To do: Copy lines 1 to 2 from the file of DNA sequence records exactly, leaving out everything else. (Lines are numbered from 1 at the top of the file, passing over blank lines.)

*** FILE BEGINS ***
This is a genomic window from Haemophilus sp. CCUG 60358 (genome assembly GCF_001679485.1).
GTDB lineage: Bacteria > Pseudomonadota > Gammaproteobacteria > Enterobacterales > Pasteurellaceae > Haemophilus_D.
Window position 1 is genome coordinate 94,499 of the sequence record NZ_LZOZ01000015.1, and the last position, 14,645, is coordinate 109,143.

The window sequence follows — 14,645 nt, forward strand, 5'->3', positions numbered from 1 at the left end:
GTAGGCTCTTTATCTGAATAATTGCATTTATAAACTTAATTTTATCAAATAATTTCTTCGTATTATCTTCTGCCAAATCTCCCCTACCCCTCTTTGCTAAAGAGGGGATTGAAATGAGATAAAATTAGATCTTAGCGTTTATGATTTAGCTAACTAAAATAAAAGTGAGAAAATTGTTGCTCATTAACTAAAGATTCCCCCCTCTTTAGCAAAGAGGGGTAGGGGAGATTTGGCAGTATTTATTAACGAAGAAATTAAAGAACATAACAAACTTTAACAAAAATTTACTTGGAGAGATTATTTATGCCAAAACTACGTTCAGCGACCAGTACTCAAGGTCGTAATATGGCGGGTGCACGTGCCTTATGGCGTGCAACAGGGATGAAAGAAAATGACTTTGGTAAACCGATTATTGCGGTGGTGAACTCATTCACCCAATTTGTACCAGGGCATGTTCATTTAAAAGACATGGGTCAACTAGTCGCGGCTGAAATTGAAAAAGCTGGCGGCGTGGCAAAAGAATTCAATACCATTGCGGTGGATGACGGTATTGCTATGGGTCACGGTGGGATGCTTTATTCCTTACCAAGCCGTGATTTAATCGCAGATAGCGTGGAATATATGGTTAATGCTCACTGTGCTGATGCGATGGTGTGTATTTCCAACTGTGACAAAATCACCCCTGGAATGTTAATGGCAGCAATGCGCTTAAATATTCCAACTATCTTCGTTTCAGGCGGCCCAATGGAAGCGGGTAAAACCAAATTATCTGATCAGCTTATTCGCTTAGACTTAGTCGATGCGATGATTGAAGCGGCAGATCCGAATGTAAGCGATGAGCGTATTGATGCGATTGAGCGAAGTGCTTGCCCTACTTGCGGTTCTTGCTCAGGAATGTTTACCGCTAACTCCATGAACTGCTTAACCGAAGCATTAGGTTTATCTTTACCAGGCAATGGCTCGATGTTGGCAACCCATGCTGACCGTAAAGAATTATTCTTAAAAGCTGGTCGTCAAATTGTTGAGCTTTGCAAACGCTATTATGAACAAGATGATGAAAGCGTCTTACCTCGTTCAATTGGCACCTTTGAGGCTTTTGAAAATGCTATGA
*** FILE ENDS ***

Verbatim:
This is a genomic window from Haemophilus sp. CCUG 60358 (genome assembly GCF_001679485.1).
GTDB lineage: Bacteria > Pseudomonadota > Gammaproteobacteria > Enterobacterales > Pasteurellaceae > Haemophilus_D.